It has now been three months since I first walked into the Imperial Business school’s door; now it feels like it’s been at least a year. They say that this feeling of having spent more time than you actually did is a good sign meaning that you’ve packed your time rather effectively. Well, as of November 2017 I can say that it’s been probably the most intense and definitely very interesting time for me.
Being a Chevening scholar, I am excited to be a part of a vibrant community uniting 1,700 young leaders from 140 countries, who made it all the way though to study in the UK among 65,000 applicants globally. Chevening is a UK Government’s programme aimed at promoting young leadership around the world by providing an opportunity to study in UK Universities. There are around 20 Cheveners at Imperial, all having versatile backgrounds and pursuing different study areas.
When we had our first meeting this October, I was flabbergasted by how diverse this small community is and what amazing stories people had behind them. But what we really had in common and what could really be felt being among these talented young people, who got themselves far away from homes and familiar cultural settings, was the exciting feeling of embarking on something great and completely inspirational.
Imperial College London, formerly part of the University of London, is the alma mater of such outstanding names in chemistry, biology, medicine, engineering history as Sir Alexander Fleming, who in 1928, working as Professor of Bacteriology at St. Mary’s Hospital, accidentally discovered penicillin; father of science fiction, English writer Herbert Wells (The War of the Worlds, The Invisible Man, etc.); Rajiv Ratna Gandhi, the 6th Prime Minister of India, and many othereminent scientists and social activists: chemist Dame Mary Archer, journalist Anjana Ahuja, microbiologist, researcher, and ethicist Dame Rosalind Hurley.
But apart from its strong science background and a long history of preparing brilliant scientists of the past and the present, Imperial has one of the highest-ranking Business Schools in Europe and the world. The Business School is a relatively small building aside of the huge South Kensington campus, but it plays an important part in the University mission to bring innovation, talent and investment together. Being enrolled into the Masters in Management programme ranking 14th in the world, 2nd in the UK (excluding multi-campus schools), I would like to provide an insider outlook from a Chevening scholar’s perspective.
The programme itself is very diverse in terms of both academic studies and learning practices. A lot of attention is given to group work: either an economics essay on the global oil market or an insightful story illustrating an introvert’s organisational behavior, you are expected to do it in teams, which is both challenging and lots of fun, as the teams are mixed academically and culturally. Studies are aimed at developing your leadership and group work skills – these are vital for almost all career paths, be it scientific research in a laboratory or development of corporate client solutions in investment banking.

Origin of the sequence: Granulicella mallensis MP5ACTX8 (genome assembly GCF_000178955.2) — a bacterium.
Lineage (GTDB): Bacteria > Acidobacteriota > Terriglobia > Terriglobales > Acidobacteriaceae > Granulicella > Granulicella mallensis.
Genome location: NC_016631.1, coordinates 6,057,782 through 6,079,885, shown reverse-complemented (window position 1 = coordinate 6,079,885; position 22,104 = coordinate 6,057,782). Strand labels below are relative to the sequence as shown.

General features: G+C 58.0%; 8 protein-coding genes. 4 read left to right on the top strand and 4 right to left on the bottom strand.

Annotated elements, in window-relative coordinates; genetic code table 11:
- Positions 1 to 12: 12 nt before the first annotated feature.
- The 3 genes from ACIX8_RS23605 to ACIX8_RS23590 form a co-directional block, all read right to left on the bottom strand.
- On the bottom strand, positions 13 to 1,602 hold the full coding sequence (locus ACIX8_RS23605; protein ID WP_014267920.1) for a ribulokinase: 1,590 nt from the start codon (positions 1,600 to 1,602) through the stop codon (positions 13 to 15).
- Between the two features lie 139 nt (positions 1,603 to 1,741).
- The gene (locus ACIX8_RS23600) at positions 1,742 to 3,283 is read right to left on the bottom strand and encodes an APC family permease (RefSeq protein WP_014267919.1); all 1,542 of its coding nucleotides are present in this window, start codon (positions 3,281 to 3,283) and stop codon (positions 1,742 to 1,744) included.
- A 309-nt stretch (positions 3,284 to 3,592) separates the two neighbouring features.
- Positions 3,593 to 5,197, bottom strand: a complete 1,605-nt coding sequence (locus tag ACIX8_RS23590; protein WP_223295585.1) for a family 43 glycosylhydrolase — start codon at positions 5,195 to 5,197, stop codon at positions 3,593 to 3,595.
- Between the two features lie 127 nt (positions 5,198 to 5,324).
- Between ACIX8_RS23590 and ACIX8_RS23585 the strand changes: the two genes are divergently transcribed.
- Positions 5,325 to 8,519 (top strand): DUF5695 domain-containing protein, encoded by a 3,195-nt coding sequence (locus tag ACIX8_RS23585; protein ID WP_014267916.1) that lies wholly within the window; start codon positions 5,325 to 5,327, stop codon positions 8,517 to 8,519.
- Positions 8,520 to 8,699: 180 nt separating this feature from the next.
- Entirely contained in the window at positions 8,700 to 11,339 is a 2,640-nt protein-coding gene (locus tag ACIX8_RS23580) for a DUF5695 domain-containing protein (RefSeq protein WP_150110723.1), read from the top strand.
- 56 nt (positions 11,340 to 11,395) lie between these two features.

In addition to training transferrable skills, Imperial puts a lot of emphasis on innovation and state-of-the-art technology: it has one of the best libraries in the country providing an access to a variety of academic resources and databases, e.g. Bloomberg; all the lectures and study materials are available online, so that you can learn distantly, learning is paperless, the teaching techniques promote self-studying and aim to spike one’s intellectual curiosity. The marking system is, by the way, quite different from what I personally was used to: in order to score high, a student needs to do more than is formally required from them, they should be ready to go the extra mile in their academic endeavour.
Apart from in-class tasks, Imperial has TONS of extra-curricular activities to explore: there are dozens of clubs, societies, events and campaigns across a variety of fields – sports, careers, lifestyles, volunteering, etc. To name a few, I did pumpkin carvings for Halloween with Sustainability & Social Impact club, practiced case studies with the Imperial Women in Business society, met a NASA astronaut at the guest lecture for Imperial ‘Space’ society, took part in Speed-networking event with the Entrepreneurship club, extracted strawberry DNA using washing liquid with the help of the Imperial Chemical Society at the Fresher’s Day in September, experienced local vegetarian cuisine with the Animal Protection & Education Society (Apes), went for an intellectual clash against LSE in a mocking of a popular Russian game ‘What? Where? When?’ with the Russian speaking society, and did many other things. Imperial supports local farmers by hosting fresh organic food markets on Tuesdays at campus, thus contributing to sustainability and social impact, which, I believe, is one the core values both for a Chevening Scholar and Imperial resident. The college’s area is smoke-free, there is a gym in 20 meters at discount price for students, so you can always stay fit and energetic.
To cut a long story short, there are lots of things to do and try here. Imperial promotes innovation, leadership and sustainability. For me, as a Chevening scholar, these values are of particular importance. By becoming an Imperial student and Chevening Scholar, I have embarked on one of the most exciting journeys of my life. Not only do I have an opportunity study at some of the world’s best educational institution, I also have an opportunity to experience everything Britain has to offer, from art to culture, food, nature, and more!